The Lakers now project to have just $24 million in cap room. They can still get a helpful player or two, but $28 million would have gone further.
I wonder whether the Pelicans prefer to pay Davis’ bonus. Though a $4,063,953 check is nothing to sneeze at, tying up the Lakers’ cap space has value with New Orleans getting so many future draft picks from Los Angeles. Maybe the Pelicans have already made Davis getting his full bonus an essential aspect of this trade.
If not, the Lakers have a week before the Davis trade can become official to pitch free agents. Perhaps, if they line up certain free agents and show him the spending power of that extra money, Davis would waive all or some of his trade bonus.
But I wouldn’t blame him if he wants his money and puts the onus on the Lakers to build a strong team, anyway. That’d sounds a lot like another Paul client.
Many Raptors fans hoped Kawhi Leonard would use yesterday’s championship parade to declare his plan to re-sign with Toronto.
They got a laugh and not much else.
But they can be heartened – or maybe eventually heartbroken –a by this: Stars almost never switched teams immediately following a title.
Before this year, there have been…
- 49 Finals MVPs who won a championship. None switched teams that offseason.
- 147 All-Stars who won a championship. None switched teams that offseason.
- 124 All-NBA players who won a championship. Only one switched teams that offseason.
In 1998, Scottie Pippen got signed-and-traded from the Bulls to the Rockets. He was neither an All-Star nor Finals MVP that year, but he made the All-NBA third team. After leaving Chicago, he never achieved any of those accolades.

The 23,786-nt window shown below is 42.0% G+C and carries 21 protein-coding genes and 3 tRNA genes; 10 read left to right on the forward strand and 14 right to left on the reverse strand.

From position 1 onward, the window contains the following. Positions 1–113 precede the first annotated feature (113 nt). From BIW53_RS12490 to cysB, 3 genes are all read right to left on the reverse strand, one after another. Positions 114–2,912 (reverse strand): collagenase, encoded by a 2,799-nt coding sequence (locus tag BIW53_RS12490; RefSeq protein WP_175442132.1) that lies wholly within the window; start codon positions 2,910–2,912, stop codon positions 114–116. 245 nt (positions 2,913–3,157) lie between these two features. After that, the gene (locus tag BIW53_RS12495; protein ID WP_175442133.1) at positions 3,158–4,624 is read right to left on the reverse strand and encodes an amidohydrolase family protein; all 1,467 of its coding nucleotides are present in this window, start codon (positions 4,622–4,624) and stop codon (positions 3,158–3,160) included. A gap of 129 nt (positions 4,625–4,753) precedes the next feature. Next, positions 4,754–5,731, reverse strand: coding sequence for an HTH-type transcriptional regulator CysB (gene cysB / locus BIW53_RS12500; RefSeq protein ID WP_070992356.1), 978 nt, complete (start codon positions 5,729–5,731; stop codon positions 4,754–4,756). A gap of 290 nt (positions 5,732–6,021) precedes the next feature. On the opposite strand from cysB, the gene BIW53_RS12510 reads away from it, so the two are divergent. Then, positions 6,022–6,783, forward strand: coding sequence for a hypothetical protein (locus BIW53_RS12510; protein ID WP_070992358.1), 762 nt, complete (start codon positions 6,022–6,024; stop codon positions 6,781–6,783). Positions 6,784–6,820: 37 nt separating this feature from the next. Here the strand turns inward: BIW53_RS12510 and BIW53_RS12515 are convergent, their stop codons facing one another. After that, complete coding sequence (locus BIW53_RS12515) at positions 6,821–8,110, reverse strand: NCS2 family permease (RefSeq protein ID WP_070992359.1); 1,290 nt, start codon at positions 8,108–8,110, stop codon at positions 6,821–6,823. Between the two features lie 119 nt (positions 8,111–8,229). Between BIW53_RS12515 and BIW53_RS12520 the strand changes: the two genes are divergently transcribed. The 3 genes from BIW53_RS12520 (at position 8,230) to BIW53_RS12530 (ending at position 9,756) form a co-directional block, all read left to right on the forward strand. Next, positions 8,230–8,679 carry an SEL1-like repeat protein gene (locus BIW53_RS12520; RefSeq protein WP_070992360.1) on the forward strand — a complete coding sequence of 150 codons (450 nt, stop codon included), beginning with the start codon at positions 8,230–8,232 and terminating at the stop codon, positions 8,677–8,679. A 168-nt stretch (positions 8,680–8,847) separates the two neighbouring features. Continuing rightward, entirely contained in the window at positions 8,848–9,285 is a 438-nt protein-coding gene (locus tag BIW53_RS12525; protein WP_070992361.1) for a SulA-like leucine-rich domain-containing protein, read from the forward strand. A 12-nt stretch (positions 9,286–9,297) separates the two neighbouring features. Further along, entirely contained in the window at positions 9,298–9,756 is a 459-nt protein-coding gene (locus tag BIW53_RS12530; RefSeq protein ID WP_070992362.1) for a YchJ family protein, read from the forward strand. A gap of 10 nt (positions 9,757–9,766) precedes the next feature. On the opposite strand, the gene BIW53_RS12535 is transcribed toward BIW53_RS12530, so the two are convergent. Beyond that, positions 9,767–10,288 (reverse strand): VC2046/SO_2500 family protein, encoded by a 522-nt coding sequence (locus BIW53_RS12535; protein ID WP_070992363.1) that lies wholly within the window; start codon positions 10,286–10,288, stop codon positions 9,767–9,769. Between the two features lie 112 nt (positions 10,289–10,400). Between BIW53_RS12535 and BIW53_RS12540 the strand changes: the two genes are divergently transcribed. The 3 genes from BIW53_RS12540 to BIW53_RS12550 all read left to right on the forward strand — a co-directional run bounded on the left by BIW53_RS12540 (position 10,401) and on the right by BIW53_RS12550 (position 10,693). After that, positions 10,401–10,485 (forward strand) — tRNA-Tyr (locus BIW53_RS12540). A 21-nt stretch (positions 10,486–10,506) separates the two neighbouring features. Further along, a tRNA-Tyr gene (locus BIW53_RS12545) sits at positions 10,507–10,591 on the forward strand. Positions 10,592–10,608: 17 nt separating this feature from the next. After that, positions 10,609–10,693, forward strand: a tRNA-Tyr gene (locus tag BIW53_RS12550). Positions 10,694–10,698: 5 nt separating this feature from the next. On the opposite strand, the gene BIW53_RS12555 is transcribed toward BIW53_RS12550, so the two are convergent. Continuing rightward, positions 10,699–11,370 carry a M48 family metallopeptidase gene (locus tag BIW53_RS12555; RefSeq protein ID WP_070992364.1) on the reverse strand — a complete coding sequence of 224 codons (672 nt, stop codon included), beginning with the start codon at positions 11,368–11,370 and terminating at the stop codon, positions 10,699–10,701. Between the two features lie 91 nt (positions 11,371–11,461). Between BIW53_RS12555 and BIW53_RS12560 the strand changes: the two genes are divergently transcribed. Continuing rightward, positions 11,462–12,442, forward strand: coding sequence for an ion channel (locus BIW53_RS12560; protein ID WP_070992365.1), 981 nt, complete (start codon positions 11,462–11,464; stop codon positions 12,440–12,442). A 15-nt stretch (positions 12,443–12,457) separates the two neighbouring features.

Leonard checked all three boxes this season – Finals MVP, All-NBA, All-Star. He looks poised to take over as the NBA’s best player for the next few several years.
It’d be unprecedented for someone like him to bolt.
The most productive player to leave a championship team immediately after winning a title? It might be Tyson Chandler, who posted 9.4 win shares for the 2011 Mavericks then got signed-and-traded to the Knicks.
Even while missing 22 games amid load management and minor injury, Leonard posted 9.5 win shares last season.
Here’s how Leonard compares to the players with the most win shares in a title-winning season who began play elsewhere the following year:
Of course, Leonard isn’t bound by history. He’ll make his own decision. If he wants to leave the Raptors for the Clippers, Knicks or anyone else, he can.
But players just usually stick with a champion. LeBron James said he might have re-signed with the Heat if they won the 2014 title. Kyrie Irving was unhappy after the Cavaliers’ 2016 championship but didn’t request a trade until they lost in the 2017 NBA Finals. Shaq and Kobe coexisted peacefully enough until the Lakers stopped winning titles.
It’s just hard to leave a team that has proven its ability to win a championship, and Leonard would have that in Toronto.